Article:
I used this article from The Guardian as today’s Notebook Time invitation. I wanted students to reflect on their reading that they’d done and the reading they want to do in this new year. Two themes emerged from their responses: a number of them want to read books from authors of color because they “want to know about their background” and their “history,” while many others want to increase their text complexity. They’ve reached that moment of reading where what they started reading in September is now too easy. They are now discerning enough to tell me what they want and need more of.
They want to up the ante!
Thus, I think I’ll spend some occasional blogs on Reading Ladders as part of #kidsareloving (#kal) where I create suggestions for a range of complexity that will help kids grow as readers. And, because it matters, I’ll make these Reading Ladders as diverse as I can make them because, well, #weneeddiversebooks and because my kids want them.Thing is, once I read Reading Ladders a couple of years ago, that’s all I think about in terms of making recommendations. I also am motivated to get these out there because I know that we tend to keep suggesting the same books because we don’t know any others.
I bet we have similar dreams of reading ladders for kids; we simply need to write them down and share them. Thus, please feel free to make suggestions and recommendations as we go.
I know, I titled this memoir, but I have had readers start with Does My Head Look Big in This? by Randa Abdel-fattah and then move up the ladder. This YA book does a fantastic job of giving us a narrator that is smart, spunky and trying to figure out life as a teenager. That she is Muslim is only one part of who Amal is. Her character development is well done and I’ve had Muslim students read it and remark that they found all sorts of similarities between themselves and the main character. Win!
My fellow Heinemann Fellow Kate Flowers recommended I read Shonda Rhimes’ Year of Yes: How to Dance it Out, Stand in the Sun, and Be Your Own Person. This was such a great recommendation! I loved it because as an introvert, Rhimes talked candidly and hilariously about what it means to step outside of ourselves and do what scares us. It also is a great parenting memoir, writing memoir…it’s everything. And I think kids would like it who are into reading about interesting people, or into Scandal, or anywhere in between.
The Misadventures of Awkward Black Girl, Issa Rae. I can’t keep this book in my library. It just returned today and is on my Next List, but I know I might get bumped if a student has to have it RIGHT NOW. Issa Rae is hilarious and a model of what it means to keep showing up, working hard, having lots of gumption. She is all #blackgirlmagic and fills a void for those readers looking for stories about how to make it doing what you love. [BTW, the Fresh Air interview with Issa and Terry Gross is everything, too.I was particularly struck with how much of her story is about literacy!]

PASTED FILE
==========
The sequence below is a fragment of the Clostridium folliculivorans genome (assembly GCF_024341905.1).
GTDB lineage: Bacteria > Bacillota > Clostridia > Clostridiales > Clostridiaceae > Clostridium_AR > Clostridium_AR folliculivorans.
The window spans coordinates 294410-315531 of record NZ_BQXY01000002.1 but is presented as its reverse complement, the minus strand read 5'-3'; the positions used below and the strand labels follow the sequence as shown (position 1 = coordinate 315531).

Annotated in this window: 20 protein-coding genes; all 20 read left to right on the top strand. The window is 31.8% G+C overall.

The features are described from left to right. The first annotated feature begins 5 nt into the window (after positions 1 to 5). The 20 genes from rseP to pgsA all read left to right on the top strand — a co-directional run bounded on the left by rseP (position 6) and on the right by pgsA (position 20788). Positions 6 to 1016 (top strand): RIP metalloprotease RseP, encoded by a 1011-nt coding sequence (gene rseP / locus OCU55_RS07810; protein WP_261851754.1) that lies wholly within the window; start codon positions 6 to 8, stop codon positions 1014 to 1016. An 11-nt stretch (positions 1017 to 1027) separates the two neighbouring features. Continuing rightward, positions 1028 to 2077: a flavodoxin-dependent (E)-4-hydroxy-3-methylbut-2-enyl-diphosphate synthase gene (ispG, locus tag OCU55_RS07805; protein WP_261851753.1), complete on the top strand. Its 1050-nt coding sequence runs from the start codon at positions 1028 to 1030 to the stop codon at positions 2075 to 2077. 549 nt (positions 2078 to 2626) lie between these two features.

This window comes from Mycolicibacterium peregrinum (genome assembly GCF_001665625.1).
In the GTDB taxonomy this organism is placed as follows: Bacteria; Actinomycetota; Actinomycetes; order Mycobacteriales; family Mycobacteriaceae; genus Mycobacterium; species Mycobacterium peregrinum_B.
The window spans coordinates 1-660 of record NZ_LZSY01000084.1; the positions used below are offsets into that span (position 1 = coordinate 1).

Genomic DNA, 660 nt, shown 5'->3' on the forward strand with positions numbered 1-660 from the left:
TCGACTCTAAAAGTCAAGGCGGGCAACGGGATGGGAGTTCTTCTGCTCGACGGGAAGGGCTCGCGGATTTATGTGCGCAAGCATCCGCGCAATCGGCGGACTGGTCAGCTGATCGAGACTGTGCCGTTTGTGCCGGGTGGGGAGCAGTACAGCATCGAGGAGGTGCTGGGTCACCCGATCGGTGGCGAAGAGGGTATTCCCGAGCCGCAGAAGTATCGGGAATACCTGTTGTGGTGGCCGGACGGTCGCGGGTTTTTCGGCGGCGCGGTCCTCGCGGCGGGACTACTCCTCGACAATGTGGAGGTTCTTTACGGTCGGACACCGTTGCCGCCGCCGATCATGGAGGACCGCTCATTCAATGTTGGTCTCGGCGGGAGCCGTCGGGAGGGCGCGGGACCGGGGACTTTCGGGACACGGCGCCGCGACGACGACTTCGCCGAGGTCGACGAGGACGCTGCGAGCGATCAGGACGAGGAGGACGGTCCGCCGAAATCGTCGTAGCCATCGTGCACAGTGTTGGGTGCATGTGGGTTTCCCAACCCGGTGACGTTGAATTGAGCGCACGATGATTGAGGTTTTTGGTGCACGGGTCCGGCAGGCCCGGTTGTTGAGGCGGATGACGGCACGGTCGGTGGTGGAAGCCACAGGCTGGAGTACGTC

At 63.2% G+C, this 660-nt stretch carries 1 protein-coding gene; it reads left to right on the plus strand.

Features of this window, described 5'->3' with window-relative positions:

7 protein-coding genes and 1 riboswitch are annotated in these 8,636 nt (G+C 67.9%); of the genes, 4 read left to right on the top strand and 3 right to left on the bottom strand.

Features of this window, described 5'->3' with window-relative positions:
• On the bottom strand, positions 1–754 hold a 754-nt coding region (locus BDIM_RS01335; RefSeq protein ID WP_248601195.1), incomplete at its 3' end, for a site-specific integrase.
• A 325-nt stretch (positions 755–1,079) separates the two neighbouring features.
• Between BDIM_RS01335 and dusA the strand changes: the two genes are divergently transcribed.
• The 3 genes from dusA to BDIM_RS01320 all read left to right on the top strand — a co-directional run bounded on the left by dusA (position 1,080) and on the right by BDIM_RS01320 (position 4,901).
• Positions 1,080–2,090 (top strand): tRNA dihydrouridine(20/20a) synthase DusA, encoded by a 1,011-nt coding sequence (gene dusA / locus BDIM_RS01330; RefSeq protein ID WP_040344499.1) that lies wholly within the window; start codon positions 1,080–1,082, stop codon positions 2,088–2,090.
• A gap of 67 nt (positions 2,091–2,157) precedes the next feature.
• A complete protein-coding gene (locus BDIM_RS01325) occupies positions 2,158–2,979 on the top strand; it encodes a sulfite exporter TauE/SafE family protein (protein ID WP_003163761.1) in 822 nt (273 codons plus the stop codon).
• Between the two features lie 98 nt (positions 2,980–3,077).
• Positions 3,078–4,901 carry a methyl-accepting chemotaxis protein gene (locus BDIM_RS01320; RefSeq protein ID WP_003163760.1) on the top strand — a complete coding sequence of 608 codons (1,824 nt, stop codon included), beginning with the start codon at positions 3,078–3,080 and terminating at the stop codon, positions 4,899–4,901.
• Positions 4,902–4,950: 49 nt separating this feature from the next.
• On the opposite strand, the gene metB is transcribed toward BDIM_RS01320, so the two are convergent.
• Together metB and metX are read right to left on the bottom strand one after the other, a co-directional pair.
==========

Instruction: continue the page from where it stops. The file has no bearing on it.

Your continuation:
Is Everybody Hanging Out Without Me? Mindy Kaling: as hilarious as watching the Mindy show. Another one that is usually checked out all the time.
You Can’t Touch My Hair: And Other Things I Still Have to Explain, Phoebe Robinson. I know Robinson from her fantastic podcast, 2 Dope Queens. Her book sounds like it’s even more of what I love, tackling issues of race and popular culture while being hilarious. Yup. It can be done! (This one is on order).
Nine Years Under: Coming of Age in an Inner City Funeral Home, Sheri Booker. A coming-of-age memoir about a 15-year old girl who starts working at a funeral home for a summer job. From Amazon: “As families came together to bury one of their own, Booker was privy to their most intimate moments of grief and despair. But along with the sadness, Booker encountered moments of dark humor: brawls between mistresses and widows, and car crashes at McDonald’s with dead bodies in tow.” Seriously. You know you have a kid that will just LOVE this one!
I’m Judging You: The Do-Better Manual, Luvvie Ajayi. Luvvie has kept me sane while being one of the best critics about, well, everything. If you read this book, you should then immediately go to Luvvie’s home page and read everything she has ever written. You will laugh until you cry. She is that good.
Unabrow: Misadventures of a Late Bloomer, Una LaMarche. First, LaMarche has written some great YA titles that my kids love (i.e., Like No Other and Don’t Fail Me Now). Kids who’ve read her memoir have howled aloud in class during reading time, drawing all kinds of curious stares. That qualifies as a good book and one that’s kid-approved.
Whew! Reading Ladders grow and change all the time. Thus, if you have something that works here and keeps with the theme: memoir by a woman of color that is funny and either works with young readers or you think has the potential to work with young readers, then please leave it in the comments. Happy New Year!